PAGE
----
Your Daddy writes to be heard. Your Daddy writes to let the world know that he’s here. Your Daddy writes because he feels that he has something to say, a message that needs to be delivered and pulled out of his gut like some-type of science fiction movie. Your Daddy writes to not be interrupted when he speaks. Your Daddy writes to be loved. Your Daddy hopes to be understood, but at this point feels that most people will never understand him. Your Daddy writes because he cannot say what he means on the top of his head without the other person giving him time to think or respond. If Daddy were to try to verbally express what you’re reading now, he would sound like the under-educated, working class kid that he was. Your Daddy writes because he’s an artist. Your Daddy is an artist, someone that sees things so hidden from the world that if he could package it the right way and the right opportunity came along, it could become a product with an assigned value. His name could become a commodity in the world market, a perpetual machine that inflates worth based on perception alone. Your Daddy could be somebody.
Daddy never wanted to see the world in terms of transactions. Daddy was a romantic that just wanted to be loved and heard and seen without making a scene and just being good. This has been the cause of much frustration for Daddy. Sometimes it’s been the cause of great sadness. How can we express ourselves without being rejected or feeling that we have to alter the message? This is and has been Daddy’s life theme. This is and has been Daddy’s monster. From childhood battles with classmates and peers to adulthood interactions that seem so small but carry so much weight, this is The War, the search for validation without having to compromise one’s belief system.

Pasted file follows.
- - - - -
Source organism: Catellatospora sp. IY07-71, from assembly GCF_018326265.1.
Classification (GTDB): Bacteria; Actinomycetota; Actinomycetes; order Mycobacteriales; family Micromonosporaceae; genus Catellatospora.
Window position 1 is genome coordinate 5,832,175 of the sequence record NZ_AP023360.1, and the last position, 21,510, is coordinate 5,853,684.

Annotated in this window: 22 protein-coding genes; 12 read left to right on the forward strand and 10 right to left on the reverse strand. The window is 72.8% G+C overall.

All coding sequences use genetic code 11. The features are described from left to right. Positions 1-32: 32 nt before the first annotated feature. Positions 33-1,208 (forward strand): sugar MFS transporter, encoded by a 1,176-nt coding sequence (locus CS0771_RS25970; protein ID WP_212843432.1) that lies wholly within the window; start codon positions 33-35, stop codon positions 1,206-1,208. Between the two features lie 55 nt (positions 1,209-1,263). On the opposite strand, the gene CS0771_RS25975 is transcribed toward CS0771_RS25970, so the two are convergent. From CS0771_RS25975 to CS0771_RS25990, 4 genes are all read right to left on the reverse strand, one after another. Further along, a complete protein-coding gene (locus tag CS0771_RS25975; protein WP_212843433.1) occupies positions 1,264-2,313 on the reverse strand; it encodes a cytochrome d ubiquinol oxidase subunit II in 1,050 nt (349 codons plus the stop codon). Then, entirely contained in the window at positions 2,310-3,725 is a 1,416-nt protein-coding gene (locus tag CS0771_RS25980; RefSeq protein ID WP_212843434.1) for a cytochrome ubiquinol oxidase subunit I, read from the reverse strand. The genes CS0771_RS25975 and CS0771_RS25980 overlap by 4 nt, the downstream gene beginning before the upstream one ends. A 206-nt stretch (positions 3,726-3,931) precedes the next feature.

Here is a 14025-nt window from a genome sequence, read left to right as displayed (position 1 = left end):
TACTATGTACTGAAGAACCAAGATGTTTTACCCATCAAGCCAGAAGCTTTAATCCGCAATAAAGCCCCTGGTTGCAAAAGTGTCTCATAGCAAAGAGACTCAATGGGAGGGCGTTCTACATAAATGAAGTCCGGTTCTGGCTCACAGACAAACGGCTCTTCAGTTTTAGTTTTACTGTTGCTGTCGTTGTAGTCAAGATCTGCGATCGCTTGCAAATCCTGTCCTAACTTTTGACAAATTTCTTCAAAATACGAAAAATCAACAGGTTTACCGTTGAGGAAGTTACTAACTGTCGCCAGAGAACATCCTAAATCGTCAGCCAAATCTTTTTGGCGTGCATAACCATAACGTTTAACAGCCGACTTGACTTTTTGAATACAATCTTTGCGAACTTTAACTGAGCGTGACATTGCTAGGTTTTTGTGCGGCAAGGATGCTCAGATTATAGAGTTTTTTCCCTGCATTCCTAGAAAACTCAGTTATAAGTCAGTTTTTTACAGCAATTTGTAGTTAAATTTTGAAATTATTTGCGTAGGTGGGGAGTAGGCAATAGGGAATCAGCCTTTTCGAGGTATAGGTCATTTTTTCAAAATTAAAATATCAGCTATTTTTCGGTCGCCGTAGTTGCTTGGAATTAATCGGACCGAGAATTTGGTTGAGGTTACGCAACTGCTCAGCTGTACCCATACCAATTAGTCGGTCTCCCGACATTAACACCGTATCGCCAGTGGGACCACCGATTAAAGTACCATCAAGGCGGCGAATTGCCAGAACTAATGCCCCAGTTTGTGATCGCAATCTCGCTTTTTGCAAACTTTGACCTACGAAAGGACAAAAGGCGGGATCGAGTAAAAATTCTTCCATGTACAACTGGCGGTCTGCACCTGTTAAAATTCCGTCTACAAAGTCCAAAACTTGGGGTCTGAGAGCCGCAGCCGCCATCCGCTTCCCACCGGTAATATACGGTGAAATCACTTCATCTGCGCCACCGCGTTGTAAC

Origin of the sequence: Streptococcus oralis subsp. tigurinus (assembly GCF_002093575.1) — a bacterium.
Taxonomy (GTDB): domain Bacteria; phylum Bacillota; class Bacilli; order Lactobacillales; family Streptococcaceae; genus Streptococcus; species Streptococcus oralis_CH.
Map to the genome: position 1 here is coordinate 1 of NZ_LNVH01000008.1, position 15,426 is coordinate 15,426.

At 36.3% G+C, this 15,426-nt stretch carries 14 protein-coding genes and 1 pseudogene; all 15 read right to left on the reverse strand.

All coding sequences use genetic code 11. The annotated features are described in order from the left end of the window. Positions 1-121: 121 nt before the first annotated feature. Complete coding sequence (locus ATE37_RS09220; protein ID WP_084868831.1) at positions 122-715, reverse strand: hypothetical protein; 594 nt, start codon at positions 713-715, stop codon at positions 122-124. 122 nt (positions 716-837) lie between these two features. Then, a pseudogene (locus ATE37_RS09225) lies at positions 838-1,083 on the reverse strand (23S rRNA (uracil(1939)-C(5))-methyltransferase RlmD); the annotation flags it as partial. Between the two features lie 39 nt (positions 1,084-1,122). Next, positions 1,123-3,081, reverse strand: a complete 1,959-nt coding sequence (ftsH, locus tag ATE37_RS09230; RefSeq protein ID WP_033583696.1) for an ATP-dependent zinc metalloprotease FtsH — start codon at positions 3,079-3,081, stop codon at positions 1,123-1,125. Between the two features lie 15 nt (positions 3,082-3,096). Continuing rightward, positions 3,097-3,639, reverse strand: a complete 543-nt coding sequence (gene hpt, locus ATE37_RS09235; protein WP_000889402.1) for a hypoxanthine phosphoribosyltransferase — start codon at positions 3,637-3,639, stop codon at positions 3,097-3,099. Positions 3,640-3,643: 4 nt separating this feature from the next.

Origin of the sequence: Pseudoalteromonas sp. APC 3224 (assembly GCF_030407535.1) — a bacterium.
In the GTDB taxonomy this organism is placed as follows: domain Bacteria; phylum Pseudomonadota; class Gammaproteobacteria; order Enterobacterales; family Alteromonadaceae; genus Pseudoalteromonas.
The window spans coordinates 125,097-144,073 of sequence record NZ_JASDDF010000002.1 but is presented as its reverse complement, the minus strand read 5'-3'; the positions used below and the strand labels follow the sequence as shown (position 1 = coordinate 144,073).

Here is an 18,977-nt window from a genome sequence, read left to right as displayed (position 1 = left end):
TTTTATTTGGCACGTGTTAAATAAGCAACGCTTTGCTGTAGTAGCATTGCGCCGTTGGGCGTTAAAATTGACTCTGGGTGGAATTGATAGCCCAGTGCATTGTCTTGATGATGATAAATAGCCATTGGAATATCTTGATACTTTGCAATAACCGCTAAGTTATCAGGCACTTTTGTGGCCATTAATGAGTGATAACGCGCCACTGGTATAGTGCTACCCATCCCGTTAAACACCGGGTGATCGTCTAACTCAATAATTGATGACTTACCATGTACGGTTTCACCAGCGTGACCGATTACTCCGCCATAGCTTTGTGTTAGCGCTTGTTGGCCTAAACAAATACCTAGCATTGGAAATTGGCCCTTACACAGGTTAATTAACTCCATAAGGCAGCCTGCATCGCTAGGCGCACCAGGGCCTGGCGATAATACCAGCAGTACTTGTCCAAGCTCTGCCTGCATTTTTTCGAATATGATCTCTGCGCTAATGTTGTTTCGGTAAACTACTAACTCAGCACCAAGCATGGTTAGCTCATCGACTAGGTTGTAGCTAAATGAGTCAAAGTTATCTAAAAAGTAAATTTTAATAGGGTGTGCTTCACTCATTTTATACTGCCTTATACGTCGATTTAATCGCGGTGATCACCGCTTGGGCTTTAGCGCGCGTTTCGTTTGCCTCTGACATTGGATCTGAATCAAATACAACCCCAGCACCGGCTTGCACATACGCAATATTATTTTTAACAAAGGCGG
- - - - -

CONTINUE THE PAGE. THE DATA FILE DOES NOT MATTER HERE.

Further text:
Your Daddy’s words have protected him from this reality, from becoming a casualty of The War, full of contempt and venom and cynicism, and he’s glad that he found his words at such a young age. Your Daddy has ridden on his words like a cloud in jetstream, like the initial buzz from a hard drink, like a child running down a hill with his arms spread open and the wind in his face. I am grateful for the words as I am grateful for your existence. I am grateful for your existence as I am grateful for the words. This is why your Daddy writes.
. . .
Emile, you have arrived. Daddy’s been waiting. I love you.